Urinary Oxytocin as a Non-Invasive Biomarker for Neurohypophyseal Hormone Secretion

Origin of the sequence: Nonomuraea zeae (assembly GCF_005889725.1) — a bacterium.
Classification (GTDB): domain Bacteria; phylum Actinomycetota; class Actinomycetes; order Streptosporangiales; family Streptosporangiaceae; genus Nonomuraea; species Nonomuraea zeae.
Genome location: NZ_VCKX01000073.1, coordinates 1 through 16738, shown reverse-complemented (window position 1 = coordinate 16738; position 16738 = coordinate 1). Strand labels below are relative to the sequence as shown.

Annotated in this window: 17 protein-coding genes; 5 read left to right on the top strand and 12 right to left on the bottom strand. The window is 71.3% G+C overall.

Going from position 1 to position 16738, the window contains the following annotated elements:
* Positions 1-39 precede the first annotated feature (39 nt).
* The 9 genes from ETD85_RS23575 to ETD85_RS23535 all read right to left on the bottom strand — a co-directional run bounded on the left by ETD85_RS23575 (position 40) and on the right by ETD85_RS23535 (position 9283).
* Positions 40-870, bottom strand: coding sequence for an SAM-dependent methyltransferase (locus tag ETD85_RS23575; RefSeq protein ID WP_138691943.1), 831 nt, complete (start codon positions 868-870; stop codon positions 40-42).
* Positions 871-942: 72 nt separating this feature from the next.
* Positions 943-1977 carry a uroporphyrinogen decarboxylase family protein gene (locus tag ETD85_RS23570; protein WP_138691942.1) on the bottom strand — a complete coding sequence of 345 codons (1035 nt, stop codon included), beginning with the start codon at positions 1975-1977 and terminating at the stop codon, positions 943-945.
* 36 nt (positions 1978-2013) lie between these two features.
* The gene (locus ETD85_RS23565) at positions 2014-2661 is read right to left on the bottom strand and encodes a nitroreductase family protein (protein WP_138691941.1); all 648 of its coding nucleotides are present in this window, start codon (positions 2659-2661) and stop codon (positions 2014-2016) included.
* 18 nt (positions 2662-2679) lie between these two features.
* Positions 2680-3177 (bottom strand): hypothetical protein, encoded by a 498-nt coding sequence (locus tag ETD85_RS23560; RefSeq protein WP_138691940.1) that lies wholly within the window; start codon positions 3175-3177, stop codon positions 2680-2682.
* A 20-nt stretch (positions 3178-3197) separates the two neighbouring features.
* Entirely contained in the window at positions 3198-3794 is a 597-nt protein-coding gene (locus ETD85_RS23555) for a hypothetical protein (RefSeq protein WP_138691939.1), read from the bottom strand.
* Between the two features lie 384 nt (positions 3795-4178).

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The objective was to characterize the urinary oxytocin (OT) system with the goal of using it as a biomarker for neurohypophyseal peptide secretion. We studied urinary OT secretion in mice under three conditions: (1) in OT gene deletion mice (OT −/−) which lack the ability to produce the peptide; (2) after arterial vascular infusion of OT and (3) after physiological stimulation with consumption of 2% sodium chloride. OT was measured by radioimmunoassay (RIA) and Surface-Enhanced Laser Desorption Ionization Time of Flight Mass Spectroscopy (SELDI TOF MS). In OT −/− mice (n = 25), urinary OT levels were not detectable, while in OT +/+ mice (n = 23) levels were 250.2 ± 35.3 pg/ml. To evaluate blood/urine transfer, mice with chronic carotid arterial catheters were infused with saline or OT (5 or 20 pmol/min). Peak urine OT levels were 89 ± 11.5 and 844 ± 181 ng/ml in the low and high OT groups, respectively. Proteomic evaluation showed MS peaks, corresponding to OT (∼1009 Da) and a related peptide (∼1030 Da) with highest levels in mice infused with OT. Salt loading (5 days of 2% NaCl as drinking water) increased plasma osmolality (3.3%), increased plasma and urinary vasopressin (AVP), but caused no changes in OT. Thus, using non-invasive urine samples, we document that urinary OT and AVP can be used to monitor changes in peptide secretion. Urinary OT and AVP, as well as other urinary peptides, may provide a viable biomarker for peptide secretion and may be useful in clinical studies.



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